Relax, the Government Isn't Taking Away Your EV Tax Credit

Depending on who you talked to, the looming removal of the $7,500 federal tax credit for electric vehicles was either no big deal, or akin to the firebombing of Mother Earth. Much disagreement existed even among the ranks of environmentalists and EV proponents.

Well, worry no more, EV fans. You too, automakers.

The GOP’s revised tax bill, released late Friday, does not do away with the EV tax credit. The public will continue footing part of the bill for every Tesla Model 3, Chevrolet Bolt, etc, for the foreseeable future. At least until an automaker reaches its 200,000-vehicle cap.

In the wrestling match that ensued over the proposed elimination, it looks like the Senate pinned the House.

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Mayors Join Auto Industry in Fight to Maintain EV Tax Credit

On Wednesday, 22 mayors issued a letter to members of the House and Senate conference committee that’s attempting to finalize a rushed tax plan before the end of the year, saying the $7,500 electric vehicle tax credit allows them to better pursue clean-energy initiatives within their cities. The current versions of the bill has the House eliminating the credit, while the Senate has voted to keep it. So far, no automaker has reached the credit’s 200,000-vehicle threshold, and the industry — now backed with mayoral might — has pressed the U.S. government to maintain the incentive.

Alright, so it isn’t the power play that will turn the tide. But it does show that there exists a large group outside of manufacturers and EV fans that wants to keep the credits in place.

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Dueling Houses: EV Tax Credit Stays Put in Senate Tax Bill

There’s renewed hope among electric car aficionados this morning. That’s because a tax plan unveiled by the U.S. Senate Thursday keeps the cherished (among some circles, anyway) EV tax credit alive, according to details released last night.

Should this part of the Senate’s tax reform proposal make it through to law, EV buyers could continue erasing $7,500 from the window sticker of their gas-free car.

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Automakers Trying to Stop GOP From Killing EV Tax Credit

As reported last week, House and Senate Republicans have proposed sweeping tax reforms that would, by extension, kill the EV tax credit if the bill passes into law. Automakers have already expressed their distaste on the matter, and now they’re beginning to mobilize to keep it from becoming a reality. With electric vehicles just beginning to gain traction, and numerous manufacturers banking on the platform in the years to come, losing the credit would undoubtedly harm sales.

The Electric Drive Transportation Association, a group representing automakers, suppliers, technology firms, and energy concerns, says it will collaborate with its members and their shareholders to ensure the credit persists under the proposed GOP reform. Genevieve Cullen, the association’s president, claims the group will pull out all the stops to ensure the Senate sees things their way.

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QOTD: Where You Wanna Put That Pork?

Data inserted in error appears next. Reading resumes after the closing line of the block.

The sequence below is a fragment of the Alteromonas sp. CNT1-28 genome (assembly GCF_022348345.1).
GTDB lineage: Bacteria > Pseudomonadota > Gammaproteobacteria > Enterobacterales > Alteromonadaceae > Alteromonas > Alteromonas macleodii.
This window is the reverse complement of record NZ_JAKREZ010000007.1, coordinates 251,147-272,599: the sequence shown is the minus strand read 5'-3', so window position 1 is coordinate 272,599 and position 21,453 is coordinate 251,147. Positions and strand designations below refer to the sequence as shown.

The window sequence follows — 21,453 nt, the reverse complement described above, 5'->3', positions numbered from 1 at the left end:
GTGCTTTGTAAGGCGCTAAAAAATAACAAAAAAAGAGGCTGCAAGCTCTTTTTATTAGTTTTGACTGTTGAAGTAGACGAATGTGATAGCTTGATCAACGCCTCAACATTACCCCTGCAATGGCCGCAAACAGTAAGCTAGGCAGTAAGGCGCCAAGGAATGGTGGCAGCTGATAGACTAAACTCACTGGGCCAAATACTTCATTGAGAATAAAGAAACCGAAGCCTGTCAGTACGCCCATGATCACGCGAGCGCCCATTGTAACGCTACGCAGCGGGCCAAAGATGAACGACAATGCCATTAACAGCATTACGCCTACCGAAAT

Regardless of whether you like or loathe the Trump Administration, you have to admit it has a different view of what’s “on the table” than its immediate predecessors did. EV credits. NAFTA. Global trade agreements. Tariffs. It is, to quote a popular movie of 1977, a period of civil war, only the war is being fought on the battleground of public opinion.

There will be winners and losers out of this new normal, the same way there were winners and losers as a result of EPA, DOT, and NHTSA regulations that began under Nixon and steadily increased in power until Ronald Reagan came into office and deaded shit, as Ja Rule would say. I get the feeling that everything is up for grabs, whether it’s the chicken tax or CAFE.

Let’s say you were appointed “car czar” by President Trump. What would you do with that power?

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Say Goodbye to EV Tax Credits Under New GOP Tax Plan

It’s the last thing Elon Musk wants to hear and it’s likely not something General Motors will be too pleased about. Contained within the tax plan introduced by House Republicans Thursday is the elimination of a huge driver for electric vehicle sales — the $7,500 EV tax credit.

Automakers, and especially the two mentioned above, already stood to lose their credits in the near future (there’s a 200,000-vehicle-per-manufacturer cap), but the new tax bill would see the buyer incentive permanently removed, not renewed, as many had hoped. Such a move could slam the brakes on a still-fledgling segment in the U.S.

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  • Mike Evs do suck, though. I mean, they really do.
  • Steve Biro I don’t care what brand but it needs to be a compact two-door with an ICE, traditional parallel hybrid or both. A manual transmission option would be nice but I don’t expect it - especially with a hybrid. Don’t show me an EV.
  • ToolGuy Lose a couple of cylinders, put the rest in a straight line and add a couple of turbos. Trust me.
  • ToolGuy Got no money for the Tasman, it is going to the Taxman. 🙁
  • ToolGuy They should have hired some Ford Motor Company employees. No, I'm kidding -- they should have hired some Ford Motor Company executives. 😉